Analysts expect sales of wood to gradually recover thanks to trade being redirected eastward
Foreign sales of Russian timber saw a further decline in the first quarter of this year, dropping more than 20% to 4.5 million cubic meters, according to the latest data by the Russian forest regulator, Roslesinforg, as quoted by Russian business daily Kommersant.
The drop is largely attributed to the sanctions that the EU introduced against Russia over its military operation in neighboring Ukraine. The bloc had previously been among the major importers of Russian timber.
According to the Federal Customs Service of Russia, in 2021, timber exports (including byproducts, such as birch logs, plywood logs, and fuel chips) to European countries amounted to roughly $504 million. More than half of the wood and timber exports went to Finland (around $374.5 million). Wood sales accounted for nearly 20% of Russia’s export shipments.
After July 10, however, when the embargo on imports of almost all output of the Russian forest sector came into force, sales to the EU gradually dropped to zero. Meanwhile, the US, Japan, and South Korea reduced purchases of Russian wood produce from January through March 2023 to around 271,600 cubic meters. Japan’s imports dropped 47.7%, while the US and South Korea slashed Russian wood imports by 40.3% and 18.7%, respectively.
Last year, Russian timber exports saw a major decline of 20.8% to 23.3 million cubic meters. Back then, more than half of the deliveries went to China. Despite the Covid-related drop in consumption by nearly 7%, the nation imported some 13 million cubic meters of Russian timber. Uzbekistan, the second largest buyer of Russian timber produce in 2022, imported 1.9 million cubic meters of sawn timber, flat versus the previous year.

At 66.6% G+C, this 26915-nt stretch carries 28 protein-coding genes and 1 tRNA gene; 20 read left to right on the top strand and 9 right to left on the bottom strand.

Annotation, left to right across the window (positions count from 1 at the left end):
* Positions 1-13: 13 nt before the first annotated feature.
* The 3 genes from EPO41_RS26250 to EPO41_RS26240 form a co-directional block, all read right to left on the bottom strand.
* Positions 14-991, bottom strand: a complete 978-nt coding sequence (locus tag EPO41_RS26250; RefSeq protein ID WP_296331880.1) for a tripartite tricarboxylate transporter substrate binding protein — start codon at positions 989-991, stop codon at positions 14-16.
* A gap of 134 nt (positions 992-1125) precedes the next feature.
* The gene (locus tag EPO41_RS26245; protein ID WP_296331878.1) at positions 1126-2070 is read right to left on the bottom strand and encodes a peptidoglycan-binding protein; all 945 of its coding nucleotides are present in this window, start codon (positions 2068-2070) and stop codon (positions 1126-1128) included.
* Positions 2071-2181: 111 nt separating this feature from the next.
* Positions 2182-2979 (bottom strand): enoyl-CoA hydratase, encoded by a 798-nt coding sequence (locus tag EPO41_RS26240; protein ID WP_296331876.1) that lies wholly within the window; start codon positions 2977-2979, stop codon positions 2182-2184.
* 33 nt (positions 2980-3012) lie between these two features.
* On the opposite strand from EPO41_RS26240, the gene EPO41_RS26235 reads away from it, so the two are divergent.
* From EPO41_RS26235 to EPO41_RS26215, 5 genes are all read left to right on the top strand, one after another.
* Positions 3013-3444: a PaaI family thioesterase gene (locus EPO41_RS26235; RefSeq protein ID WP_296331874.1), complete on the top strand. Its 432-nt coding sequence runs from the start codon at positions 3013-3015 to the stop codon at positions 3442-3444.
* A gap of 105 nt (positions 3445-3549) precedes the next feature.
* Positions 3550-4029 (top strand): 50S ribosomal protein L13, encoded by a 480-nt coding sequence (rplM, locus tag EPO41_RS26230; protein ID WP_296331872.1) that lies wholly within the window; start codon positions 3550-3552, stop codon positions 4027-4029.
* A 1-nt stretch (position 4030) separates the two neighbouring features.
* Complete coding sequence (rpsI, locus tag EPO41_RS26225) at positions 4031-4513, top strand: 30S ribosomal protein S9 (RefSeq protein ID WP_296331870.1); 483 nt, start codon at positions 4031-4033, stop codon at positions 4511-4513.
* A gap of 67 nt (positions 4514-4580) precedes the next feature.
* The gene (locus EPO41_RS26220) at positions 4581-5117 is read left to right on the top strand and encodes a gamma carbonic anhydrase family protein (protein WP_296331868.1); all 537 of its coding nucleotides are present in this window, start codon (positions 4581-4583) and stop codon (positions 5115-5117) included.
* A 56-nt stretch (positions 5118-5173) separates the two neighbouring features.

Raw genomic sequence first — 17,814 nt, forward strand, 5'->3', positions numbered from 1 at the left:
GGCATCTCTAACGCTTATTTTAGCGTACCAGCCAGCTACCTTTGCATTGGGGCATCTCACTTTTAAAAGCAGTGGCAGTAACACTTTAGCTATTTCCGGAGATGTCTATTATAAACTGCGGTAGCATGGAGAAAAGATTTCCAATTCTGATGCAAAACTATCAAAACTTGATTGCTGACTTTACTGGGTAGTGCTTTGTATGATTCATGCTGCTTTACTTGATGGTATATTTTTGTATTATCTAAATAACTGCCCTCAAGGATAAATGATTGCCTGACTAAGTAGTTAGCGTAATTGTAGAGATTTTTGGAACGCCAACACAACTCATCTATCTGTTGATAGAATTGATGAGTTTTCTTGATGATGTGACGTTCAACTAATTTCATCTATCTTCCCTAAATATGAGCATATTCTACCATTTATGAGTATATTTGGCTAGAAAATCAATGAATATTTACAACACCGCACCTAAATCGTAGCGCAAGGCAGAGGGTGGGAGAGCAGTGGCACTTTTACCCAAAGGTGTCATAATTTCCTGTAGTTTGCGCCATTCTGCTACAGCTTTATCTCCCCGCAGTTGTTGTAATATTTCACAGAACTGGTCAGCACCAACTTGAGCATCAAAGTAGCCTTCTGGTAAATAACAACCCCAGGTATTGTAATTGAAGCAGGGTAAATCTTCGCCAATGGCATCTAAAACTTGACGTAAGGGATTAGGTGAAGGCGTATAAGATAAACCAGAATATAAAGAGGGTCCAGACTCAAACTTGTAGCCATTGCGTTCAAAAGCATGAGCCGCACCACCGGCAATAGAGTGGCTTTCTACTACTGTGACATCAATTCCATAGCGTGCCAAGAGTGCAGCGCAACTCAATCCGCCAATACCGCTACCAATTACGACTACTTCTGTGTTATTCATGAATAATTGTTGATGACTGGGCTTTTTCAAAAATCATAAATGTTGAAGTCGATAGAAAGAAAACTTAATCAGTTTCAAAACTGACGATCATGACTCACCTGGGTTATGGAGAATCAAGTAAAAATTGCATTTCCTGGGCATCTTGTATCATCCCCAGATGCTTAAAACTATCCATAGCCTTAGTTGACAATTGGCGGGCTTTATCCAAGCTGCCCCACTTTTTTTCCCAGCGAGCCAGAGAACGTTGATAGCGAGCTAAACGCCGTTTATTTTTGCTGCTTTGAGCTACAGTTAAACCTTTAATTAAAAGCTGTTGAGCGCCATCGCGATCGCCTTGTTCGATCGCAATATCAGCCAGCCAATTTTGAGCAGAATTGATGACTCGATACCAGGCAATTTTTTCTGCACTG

China and Uzbekistan remained the largest importer of Russian timber in the first quarter of the current year, accounting for more than 74% of exports in total. China purchased 2.88 million cubic meters of wood, marking a modest year-on-year increase of 3.5%. Its share in Russia’s timber exports amounted to 63.6%, up from 48.6% in the same period the previous year. Meanwhile, Uzbekistan bought 480,000 cubic meters, 13.4% more than in the first quarter of 2022.
Exports of timber produce from Russia in 2023 will increase at least in monetary terms, according to the head of Roslesinforg Pavel Chashchin, who expects the profitability of export deliveries to surge due to the stabilization of the ruble and a jump in the share of high-margin products.
He also projects volumes of shipments to grow due to export flows being redirected eastward. He says that Russian producers will be able to replace the sanctions-related loss of markets before the end of the year, largely thanks to a resumption of deliveries to China from the seaports in northwest Russia, where the country’s largest timber-processing enterprises are located.
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